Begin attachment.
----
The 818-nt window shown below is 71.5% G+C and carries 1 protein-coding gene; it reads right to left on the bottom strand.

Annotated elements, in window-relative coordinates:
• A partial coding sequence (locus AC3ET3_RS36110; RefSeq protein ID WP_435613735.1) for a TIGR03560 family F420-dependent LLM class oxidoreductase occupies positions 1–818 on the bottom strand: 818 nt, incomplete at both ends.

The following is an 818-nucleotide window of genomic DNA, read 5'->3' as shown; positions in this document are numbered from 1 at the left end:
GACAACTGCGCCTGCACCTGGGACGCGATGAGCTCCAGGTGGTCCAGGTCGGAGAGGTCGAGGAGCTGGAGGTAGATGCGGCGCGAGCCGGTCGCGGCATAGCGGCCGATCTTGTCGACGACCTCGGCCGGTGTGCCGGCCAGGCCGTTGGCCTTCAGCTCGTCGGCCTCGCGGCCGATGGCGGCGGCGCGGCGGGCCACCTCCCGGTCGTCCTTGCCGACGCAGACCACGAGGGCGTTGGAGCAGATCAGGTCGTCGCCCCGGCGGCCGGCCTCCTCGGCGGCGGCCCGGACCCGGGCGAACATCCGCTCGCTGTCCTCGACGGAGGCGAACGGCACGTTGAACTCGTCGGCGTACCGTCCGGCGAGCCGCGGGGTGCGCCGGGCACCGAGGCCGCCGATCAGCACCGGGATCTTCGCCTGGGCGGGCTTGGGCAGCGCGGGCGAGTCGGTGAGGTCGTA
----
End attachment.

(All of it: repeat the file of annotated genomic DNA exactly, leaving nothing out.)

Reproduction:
The 818-nt window shown below is 71.5% G+C and carries 1 protein-coding gene; it reads right to left on the bottom strand.

Annotated elements, in window-relative coordinates:
• A partial coding sequence (locus AC3ET3_RS36110; RefSeq protein ID WP_435613735.1) for a TIGR03560 family F420-dependent LLM class oxidoreductase occupies positions 1–818 on the bottom strand: 818 nt, incomplete at both ends.

The following is an 818-nucleotide window of genomic DNA, read 5'->3' as shown; positions in this document are numbered from 1 at the left end:
GACAACTGCGCCTGCACCTGGGACGCGATGAGCTCCAGGTGGTCCAGGTCGGAGAGGTCGAGGAGCTGGAGGTAGATGCGGCGCGAGCCGGTCGCGGCATAGCGGCCGATCTTGTCGACGACCTCGGCCGGTGTGCCGGCCAGGCCGTTGGCCTTCAGCTCGTCGGCCTCGCGGCCGATGGCGGCGGCGCGGCGGGCCACCTCCCGGTCGTCCTTGCCGACGCAGACCACGAGGGCGTTGGAGCAGATCAGGTCGTCGCCCCGGCGGCCGGCCTCCTCGGCGGCGGCCCGGACCCGGGCGAACATCCGCTCGCTGTCCTCGACGGAGGCGAACGGCACGTTGAACTCGTCGGCGTACCGTCCGGCGAGCCGCGGGGTGCGCCGGGCACCGAGGCCGCCGATCAGCACCGGGATCTTCGCCTGGGCGGGCTTGGGCAGCGCGGGCGAGTCGGTGAGGTCGTA